JUSTICE

Here’s How Many Solitary Prison Cells Fit In Your Apartment

JUSTICE
Interior of a solitary confinement cell. — REUTERS
Jun 10, 2015 at 1:07 PM ET

Approximately 80,000 Americans are living in complete isolation in a cell the size of a king-sized mattress.

After the suicide of former Rikers Island inmate Kalief Browder and potential release of one of the so-called Angola 3 sparked a national debate about the psychological effects of solitary confinement, Vocativ analyzed the spacial specifications of the average cell used for the prison punishment. You could fit 19 solitary cells, each measuring a tiny 6×9 feet, inside the footprint of the average one-bedroom apartment. A solitary cell is smaller than the average apartment bathroom and no bigger than the bed most of us sleep on.

In a report on solitary confinement, the ACLU highlights research on the clinical impact of isolation:

People subjected to solitary confinement exhibit a variety of negative physiological and psychological reactions, including hypersensitivity to stimuli; perceptual distortions and hallucinations; increased anxiety and nervousness; revenge fantasies, rage, and irrational anger; fears of persecution; lack of impulse control; severe and chronic depression; appetite loss and weight loss; heart palpitations; withdrawal; blunting of affect and apathy; talking to oneself; headaches; problems sleeping; confusing thought processes; nightmares; dizziness; self- mutilation; and lower levels of brain function, including a decline in EEG activity after only seven days in solitary confinement.

Browder, who was imprisoned at Rikers at the age of 16 for stealing a backpack, spent nearly two of his three years in prison living in a cell that size. On Saturday, two years after being released, he took his own life. In the meantime, a federal judge also ordered that Albert Woodfox, the last imprisoned member of the Angola Three, be released after four decades of solitude, partially due to the Hepatitis C, renal failure, diabetes and hypertension he is now afflicted with after years of living in a tiny space.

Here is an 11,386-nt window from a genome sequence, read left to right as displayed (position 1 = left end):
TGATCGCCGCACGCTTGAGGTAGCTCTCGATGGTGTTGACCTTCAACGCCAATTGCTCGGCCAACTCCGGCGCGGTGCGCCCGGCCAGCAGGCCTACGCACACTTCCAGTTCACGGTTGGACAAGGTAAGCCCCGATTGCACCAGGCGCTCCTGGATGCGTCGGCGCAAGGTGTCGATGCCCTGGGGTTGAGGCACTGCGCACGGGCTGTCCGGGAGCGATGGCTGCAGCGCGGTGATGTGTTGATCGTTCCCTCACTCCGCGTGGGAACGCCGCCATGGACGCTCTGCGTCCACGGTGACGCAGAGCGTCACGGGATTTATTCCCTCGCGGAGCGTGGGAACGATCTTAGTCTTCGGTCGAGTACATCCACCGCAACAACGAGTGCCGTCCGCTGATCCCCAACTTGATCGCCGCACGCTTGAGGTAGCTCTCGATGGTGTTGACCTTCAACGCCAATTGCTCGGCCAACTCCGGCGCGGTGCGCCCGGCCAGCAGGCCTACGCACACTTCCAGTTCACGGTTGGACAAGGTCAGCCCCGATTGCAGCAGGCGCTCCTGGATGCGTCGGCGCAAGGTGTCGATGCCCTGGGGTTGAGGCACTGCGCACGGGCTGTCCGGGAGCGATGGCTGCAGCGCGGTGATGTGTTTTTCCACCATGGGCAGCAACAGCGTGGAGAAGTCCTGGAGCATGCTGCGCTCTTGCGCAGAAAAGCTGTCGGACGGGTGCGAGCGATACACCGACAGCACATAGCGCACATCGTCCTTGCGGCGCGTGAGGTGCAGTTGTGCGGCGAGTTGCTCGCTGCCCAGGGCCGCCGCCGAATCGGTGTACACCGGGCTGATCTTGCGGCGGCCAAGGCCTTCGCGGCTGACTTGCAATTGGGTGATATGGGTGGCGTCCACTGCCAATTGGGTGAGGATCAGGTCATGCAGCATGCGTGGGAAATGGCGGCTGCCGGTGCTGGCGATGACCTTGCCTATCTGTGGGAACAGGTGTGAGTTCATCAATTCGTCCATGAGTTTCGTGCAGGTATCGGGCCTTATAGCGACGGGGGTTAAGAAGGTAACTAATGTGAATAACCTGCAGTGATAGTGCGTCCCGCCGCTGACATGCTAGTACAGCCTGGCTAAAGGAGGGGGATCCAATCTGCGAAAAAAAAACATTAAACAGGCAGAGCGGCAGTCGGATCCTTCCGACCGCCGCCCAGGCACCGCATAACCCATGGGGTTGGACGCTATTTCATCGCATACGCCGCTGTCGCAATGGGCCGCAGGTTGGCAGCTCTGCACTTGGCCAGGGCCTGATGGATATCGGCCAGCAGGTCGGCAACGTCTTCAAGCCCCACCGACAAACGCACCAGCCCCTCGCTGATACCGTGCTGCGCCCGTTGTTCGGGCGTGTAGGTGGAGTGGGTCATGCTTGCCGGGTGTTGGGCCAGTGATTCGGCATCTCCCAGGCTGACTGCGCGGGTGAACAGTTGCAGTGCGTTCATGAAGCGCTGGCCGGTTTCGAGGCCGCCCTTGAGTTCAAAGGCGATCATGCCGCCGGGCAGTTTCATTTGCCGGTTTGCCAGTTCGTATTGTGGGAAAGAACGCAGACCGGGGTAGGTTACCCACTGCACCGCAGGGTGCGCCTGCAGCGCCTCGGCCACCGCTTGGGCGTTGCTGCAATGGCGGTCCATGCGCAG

Both these cases have highlighted the mental, emotional and physical strain that inmates experience when they spend prolonged amounts of time alone in a room the size of a closet, with no clocks, daylight or darkness.

In addition to being deprived of human contact and losing sync with circadian rhythms, isolated inmates lose the ability to navigate in the outside world. Another member of the Angola Three, Robert King, spent 29 years in solitary confinement, until 2001 when his conviction was overturned. When King was released, he had trouble moving around. “I lost the ability to meet with a broader terrain. I had become acclimated to shorter distances,” King said. “I cannot, even to this day, acclimate myself to broader distance. My geography is really shot.”

King also said he nearly lost his eyesight during all those years or never being able to focus on anything more than a few feet away, but his vision has improved.

Former inmate Anthony Graves spoke to a Senate Judiciary committee last year about the effects of solitary confinement. “I would watch guys come to prison totally sane, and in three years they don’t live in the real world anymore,” Graves said. “I know a guy who would go out into the recreation yard, get naked, lie down and urinate all over himself. He would take his feces and smear it all over his face.”